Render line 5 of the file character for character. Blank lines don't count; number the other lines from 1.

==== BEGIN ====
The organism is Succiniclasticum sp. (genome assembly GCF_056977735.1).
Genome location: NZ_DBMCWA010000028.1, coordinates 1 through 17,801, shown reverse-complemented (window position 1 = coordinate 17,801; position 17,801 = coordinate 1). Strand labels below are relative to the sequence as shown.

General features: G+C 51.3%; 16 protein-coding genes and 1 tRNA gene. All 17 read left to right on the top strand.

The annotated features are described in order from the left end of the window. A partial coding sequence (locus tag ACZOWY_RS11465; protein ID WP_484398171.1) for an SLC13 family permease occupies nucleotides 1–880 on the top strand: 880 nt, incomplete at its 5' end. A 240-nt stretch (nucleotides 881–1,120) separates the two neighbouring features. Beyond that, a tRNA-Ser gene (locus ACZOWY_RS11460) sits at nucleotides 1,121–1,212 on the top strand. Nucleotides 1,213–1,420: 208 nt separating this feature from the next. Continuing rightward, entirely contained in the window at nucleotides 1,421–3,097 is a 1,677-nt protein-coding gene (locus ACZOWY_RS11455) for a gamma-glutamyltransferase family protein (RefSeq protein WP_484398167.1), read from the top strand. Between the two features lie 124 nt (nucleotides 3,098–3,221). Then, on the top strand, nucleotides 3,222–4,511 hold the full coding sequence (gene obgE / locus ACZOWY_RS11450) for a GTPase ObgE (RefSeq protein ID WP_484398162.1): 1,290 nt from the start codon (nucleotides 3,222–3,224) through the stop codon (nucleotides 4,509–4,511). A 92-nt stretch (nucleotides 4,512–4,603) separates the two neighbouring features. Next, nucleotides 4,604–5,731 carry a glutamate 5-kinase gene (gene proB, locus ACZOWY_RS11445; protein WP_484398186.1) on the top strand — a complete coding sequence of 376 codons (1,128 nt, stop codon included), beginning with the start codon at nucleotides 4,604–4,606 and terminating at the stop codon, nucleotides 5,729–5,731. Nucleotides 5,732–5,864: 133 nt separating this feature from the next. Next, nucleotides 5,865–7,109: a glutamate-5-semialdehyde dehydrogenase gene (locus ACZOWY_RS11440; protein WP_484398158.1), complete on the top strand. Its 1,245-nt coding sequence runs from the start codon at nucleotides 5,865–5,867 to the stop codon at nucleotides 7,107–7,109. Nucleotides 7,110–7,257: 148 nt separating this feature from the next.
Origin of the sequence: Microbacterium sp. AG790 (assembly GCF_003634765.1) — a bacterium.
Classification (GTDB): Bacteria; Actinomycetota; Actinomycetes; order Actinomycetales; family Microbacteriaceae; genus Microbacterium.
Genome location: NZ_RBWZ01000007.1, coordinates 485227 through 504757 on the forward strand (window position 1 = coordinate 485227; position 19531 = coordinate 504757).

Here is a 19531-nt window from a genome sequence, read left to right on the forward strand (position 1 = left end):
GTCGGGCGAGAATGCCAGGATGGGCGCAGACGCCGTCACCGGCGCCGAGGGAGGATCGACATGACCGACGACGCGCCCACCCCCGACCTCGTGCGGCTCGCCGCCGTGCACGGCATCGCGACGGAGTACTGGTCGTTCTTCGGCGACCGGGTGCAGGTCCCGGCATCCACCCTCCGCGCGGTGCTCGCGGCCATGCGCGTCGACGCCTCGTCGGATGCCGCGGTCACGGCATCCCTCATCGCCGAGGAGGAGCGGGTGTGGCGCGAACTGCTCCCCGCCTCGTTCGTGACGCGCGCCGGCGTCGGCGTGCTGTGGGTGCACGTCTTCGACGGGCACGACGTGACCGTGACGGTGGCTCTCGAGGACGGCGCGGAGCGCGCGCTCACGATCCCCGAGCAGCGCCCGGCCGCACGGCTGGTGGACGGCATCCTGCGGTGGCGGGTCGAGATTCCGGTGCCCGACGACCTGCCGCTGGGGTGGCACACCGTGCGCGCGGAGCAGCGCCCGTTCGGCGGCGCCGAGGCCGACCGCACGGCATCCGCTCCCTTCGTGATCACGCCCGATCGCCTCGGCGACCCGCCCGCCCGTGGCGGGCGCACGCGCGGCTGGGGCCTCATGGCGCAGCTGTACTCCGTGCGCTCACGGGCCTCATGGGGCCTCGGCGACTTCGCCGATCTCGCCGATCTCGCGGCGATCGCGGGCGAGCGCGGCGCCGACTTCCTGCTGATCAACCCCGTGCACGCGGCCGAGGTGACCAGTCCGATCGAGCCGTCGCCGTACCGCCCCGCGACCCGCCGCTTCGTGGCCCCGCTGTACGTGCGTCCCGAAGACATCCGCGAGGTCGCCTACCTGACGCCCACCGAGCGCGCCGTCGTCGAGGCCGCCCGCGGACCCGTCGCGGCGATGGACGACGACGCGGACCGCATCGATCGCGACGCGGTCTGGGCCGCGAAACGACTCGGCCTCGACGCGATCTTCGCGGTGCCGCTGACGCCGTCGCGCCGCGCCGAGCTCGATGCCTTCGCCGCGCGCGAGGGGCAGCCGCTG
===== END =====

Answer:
Origin of the sequence: Microbacterium sp. AG790 (assembly GCF_003634765.1) — a bacterium.